Higher support prices hit Gujarat cotton-ginning industry

November 26th, 2008 - 3:43 pm ICT by ANI  

By Ami Sharma
Ahmedabad, Nov 26 (ANI): The Cotton ginners in Gujarat are facing a hard time as the Government has raised the Minimum Support Price (MSP) by almost forty percent.
Gujarat is considered to be the hub of the cotton producers who say the rise in the prices may bring the industry to a standstill as the ginners find the purchasing prices of cotton higher than the selling price of processed cotton.
The medium staple variety is ranging around 2,850 rupees per quintal this year, whereas the long and extra long staple variety ranges upto 3,000 rupees. MSPs of both the varieties are 40 percent higher than last year.
Reportedly the aggressive buying by the government has helped the minimum support price sustain in the market to the benefit of farmers.
But sources in the cotton industry said that if the trend continues, it would ultimately affect the cotton sales.
The ginners are demanding a bailout by the government after the plummeting of world cotton prices has dampened the exports.
“If we try to understand the impact of this rise on the cotton trade in Gujarat, the government has in a way tried to create a monopoly in the market. The government rates are very high and this means that the business of the private ginners would be very low. And because of this, the ginners would incur heavy losses. Last year the exports were almost worth 150 billion rupees, but this year I don”t think even 10 percent of it can be achieved,” said Saurin Parikh, General Secretary, All Gujarat Gilding Association.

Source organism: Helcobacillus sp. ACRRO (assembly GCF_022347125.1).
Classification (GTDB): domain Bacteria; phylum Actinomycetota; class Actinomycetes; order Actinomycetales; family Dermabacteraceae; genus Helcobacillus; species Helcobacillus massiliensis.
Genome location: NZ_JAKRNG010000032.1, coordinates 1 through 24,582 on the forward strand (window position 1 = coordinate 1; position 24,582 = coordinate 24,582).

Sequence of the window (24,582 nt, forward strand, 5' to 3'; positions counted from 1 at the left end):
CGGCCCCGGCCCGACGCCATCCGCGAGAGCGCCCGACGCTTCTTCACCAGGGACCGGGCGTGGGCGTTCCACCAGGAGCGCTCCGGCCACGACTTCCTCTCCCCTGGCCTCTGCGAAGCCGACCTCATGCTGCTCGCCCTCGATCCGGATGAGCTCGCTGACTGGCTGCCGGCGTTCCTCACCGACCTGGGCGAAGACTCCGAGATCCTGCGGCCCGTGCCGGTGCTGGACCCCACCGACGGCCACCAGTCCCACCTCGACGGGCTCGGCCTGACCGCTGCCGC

The central government’’s decision to increase MSP of raw cotton from 406 rupees for 20 kilogram of cotton to.570 rupees for 20 kg for 2008-2009 fiscal has forced ginners to either shut down their factories or cut down their working hours.
This has adversely affected the livelihood of the daily wage workers who now find it difficult to make their ends meet.
“We don”t know any other work other than this. But the situation is very bad, as the workshops remain closed for almost three days in a week and for the rest four days, the factory remain open only for eight hours for day. The money that we make in this much time is not even sufficient for ourselves. How do we support our family who are dependent on us?” said Achlaram Chaudhary, a daily worker.
On an average, Gujarat produces 10 million bales of cotton annually constituting almost one-third of the country’’s overall production. Four million people are directly or indirectly employed in this trade. Gujarat has at least 1,100 ginning units out of which only 25 per cent are functional.
It’’s not only the ginning industry that has been affected due to the increase in minimum support price of cotton but the spinners, textile and apparel mills have also been affected. (ANI)

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